Sloane Crosley
Assoc. Dir. of Publicity, Vintage/Anchor Books
03:25

Celebrity and Profundity

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Crosley says there must be something under the surface.

Sloane Crosley

Sloane Crosley is one of New York's most beloved literary publicists and the author of a best-selling collection of essays, "I Was Told There'd Be Cake," which has been optioned by HBO. Crosley has written for Playboy, Salon, the New York Times, and the Village Voice, where she was a frequent contributor. She also wrote the cover story for the worst-selling issue of Maxim in that magazine’s history. She lives in New York City and is working on a novel.
Transcript

Question: Is it important for your writing to be profound?

Crosley:  I think it’s important to have something that’s beneath the surface, otherwise, you’re writing essentially an elaborate diary entry. I think profundity is in the eye of the beholder. Some of the essays I got were eliminated from the collection. There were a couple that I decided not to include because they didn’t have enough any universal application. Woe is me, I got a parking ticket, or some boy was mean to me. No one particularly cares but you can make people care about small significant details and sort of lend the entire universe to a tiny detail. There’s this sort of famed Buddhist meditation practice where you’re supposed to picture the entire world on the head of a pin and I feel like the only kind of meditation or stillness or non-neuroses that’s ever made any sense to me. That’s sort of what the essays try to do. Some of the critiques have been that some of them don’t do that, that some of them read a little bit too casual. I think when you’re writing personal essays, it can be difficult to assess out what seems profound to you because it’s not necessarily intellectually profound; it’s sort of emotionally profound. So if you’re just sort of combing through it, it’s what speaks to you or what doesn’t.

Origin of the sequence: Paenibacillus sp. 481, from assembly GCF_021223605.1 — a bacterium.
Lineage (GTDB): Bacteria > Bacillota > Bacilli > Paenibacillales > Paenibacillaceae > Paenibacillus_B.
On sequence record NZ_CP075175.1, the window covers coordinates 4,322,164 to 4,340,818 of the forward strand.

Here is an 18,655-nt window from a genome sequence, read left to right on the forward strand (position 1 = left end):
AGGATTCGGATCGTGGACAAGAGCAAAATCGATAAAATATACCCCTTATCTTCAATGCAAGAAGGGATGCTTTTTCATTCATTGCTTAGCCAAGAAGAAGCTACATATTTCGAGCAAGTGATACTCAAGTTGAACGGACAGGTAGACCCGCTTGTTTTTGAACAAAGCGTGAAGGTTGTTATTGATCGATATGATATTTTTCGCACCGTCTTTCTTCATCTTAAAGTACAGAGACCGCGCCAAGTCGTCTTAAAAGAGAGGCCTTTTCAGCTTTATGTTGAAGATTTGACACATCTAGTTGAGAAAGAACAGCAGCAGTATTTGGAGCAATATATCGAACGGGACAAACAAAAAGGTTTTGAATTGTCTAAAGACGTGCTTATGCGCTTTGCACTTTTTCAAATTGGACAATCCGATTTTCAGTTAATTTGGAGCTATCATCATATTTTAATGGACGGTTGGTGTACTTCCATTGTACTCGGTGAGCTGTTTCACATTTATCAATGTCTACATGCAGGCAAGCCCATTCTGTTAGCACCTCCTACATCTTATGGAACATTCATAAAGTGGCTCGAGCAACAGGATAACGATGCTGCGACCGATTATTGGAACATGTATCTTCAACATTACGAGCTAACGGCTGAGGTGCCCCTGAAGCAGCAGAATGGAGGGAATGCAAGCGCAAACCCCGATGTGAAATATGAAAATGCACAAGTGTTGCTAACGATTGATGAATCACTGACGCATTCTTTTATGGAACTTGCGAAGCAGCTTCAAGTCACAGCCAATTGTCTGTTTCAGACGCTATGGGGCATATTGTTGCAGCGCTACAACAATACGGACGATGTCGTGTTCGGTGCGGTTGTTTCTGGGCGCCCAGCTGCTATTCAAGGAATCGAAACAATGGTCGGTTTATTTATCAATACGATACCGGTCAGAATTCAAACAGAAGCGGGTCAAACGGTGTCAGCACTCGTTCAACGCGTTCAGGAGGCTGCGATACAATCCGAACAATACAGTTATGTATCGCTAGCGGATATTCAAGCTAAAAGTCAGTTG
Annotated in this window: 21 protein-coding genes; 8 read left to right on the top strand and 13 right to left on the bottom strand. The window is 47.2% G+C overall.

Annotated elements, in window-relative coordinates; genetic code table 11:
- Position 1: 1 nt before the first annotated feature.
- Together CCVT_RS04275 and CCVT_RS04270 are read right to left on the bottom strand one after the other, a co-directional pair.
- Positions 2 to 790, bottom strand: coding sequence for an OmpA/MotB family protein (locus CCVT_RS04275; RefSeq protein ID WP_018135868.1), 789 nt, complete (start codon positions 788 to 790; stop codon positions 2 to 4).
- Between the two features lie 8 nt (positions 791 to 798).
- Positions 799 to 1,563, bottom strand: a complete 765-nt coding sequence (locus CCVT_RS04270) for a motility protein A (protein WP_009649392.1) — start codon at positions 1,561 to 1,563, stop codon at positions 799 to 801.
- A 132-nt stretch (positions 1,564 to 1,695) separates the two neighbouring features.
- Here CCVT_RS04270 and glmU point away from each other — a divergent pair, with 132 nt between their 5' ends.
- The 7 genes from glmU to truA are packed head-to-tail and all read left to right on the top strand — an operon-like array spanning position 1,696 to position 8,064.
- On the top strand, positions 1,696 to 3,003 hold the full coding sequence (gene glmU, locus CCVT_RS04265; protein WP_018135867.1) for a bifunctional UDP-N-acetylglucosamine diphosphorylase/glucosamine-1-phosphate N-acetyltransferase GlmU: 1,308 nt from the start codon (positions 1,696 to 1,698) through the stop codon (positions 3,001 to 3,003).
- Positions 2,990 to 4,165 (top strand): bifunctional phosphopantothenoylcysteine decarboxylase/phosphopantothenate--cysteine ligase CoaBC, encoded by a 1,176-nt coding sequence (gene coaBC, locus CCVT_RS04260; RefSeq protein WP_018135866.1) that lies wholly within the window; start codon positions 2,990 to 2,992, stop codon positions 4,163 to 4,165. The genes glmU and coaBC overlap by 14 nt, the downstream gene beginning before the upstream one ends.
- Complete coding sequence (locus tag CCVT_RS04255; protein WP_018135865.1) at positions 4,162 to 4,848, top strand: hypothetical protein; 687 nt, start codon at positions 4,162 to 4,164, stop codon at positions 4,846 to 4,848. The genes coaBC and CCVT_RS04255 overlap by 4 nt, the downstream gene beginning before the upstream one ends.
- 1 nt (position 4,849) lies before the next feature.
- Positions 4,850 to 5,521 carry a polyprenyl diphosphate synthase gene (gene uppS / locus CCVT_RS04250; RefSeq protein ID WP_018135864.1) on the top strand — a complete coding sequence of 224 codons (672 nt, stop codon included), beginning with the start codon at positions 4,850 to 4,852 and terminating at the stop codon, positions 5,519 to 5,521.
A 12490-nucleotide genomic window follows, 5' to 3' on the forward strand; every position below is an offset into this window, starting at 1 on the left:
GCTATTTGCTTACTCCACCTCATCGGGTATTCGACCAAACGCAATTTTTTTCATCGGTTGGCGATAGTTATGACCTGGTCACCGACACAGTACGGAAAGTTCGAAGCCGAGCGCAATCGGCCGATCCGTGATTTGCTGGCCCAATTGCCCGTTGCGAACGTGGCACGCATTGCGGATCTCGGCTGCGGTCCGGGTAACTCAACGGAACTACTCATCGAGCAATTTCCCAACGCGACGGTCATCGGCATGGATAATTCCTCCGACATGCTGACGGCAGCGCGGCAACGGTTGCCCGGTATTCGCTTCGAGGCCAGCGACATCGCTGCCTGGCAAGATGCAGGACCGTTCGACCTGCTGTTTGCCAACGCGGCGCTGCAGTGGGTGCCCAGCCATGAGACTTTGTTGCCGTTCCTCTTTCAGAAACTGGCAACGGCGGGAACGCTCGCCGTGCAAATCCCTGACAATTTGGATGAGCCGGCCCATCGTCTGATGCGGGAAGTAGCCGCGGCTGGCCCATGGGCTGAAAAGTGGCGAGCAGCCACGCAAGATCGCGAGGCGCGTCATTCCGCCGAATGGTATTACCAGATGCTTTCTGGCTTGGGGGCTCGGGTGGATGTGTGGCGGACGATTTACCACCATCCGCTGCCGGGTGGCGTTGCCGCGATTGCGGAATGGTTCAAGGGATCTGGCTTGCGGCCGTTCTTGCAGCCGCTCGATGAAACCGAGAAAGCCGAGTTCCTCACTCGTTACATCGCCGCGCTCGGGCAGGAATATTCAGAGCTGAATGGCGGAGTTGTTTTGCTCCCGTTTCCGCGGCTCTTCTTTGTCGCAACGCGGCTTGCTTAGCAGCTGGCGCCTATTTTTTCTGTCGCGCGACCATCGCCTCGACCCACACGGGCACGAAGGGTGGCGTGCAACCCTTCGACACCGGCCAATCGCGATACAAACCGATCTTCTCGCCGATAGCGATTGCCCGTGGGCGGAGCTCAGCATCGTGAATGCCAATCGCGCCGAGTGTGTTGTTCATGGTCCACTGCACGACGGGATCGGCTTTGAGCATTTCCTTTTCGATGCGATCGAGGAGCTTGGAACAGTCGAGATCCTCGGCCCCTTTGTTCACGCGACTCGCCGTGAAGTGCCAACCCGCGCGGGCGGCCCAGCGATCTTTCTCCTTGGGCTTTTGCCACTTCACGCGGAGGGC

Question: How do you handle criticism?

Crosley:  It’s funny. I’ve spent I guess about seven years in total encouraging my authors not to pay too much attention to the critics, that all press is good press. Book publicity is very different than any kind of publicity in the fact that I have friends who work in music and film publicity and it’s much more defensive, whereas ours is much more “Please God, Mr. Short Story Writer go commit a felony so I can get you some press.” It’s very difficult. So just to be written about is a feat in itself and then I guess you worry about the tone second. I think I have luckily taken a little bit of that to heart. The criticism hasn’t been too harsh or I don’t see. It because they’re personal essays, I think if I let it all in thoroughly, it would be a critique of me as a human being, so it’s very easy to look at it and think a lot of the book reviews have been assigned to people who are slightly younger or my age and I have been more interested to see the reviews by reviewers who I know who have been doing it awhile and are really reviewing it as a book, as opposed to as an extended diary entry that they could’ve written if only they had had a couple more Red Bulls after work. So it’s pretty easy to slough off but I think it’s important to let some of it in and some of it’s been really helpful. I didn’t expect that. I expected just to be worried about getting press and hopefully getting the book out there and getting people aware of it and some of the critiques have been actually really useful, so that was a pleasant surprise.


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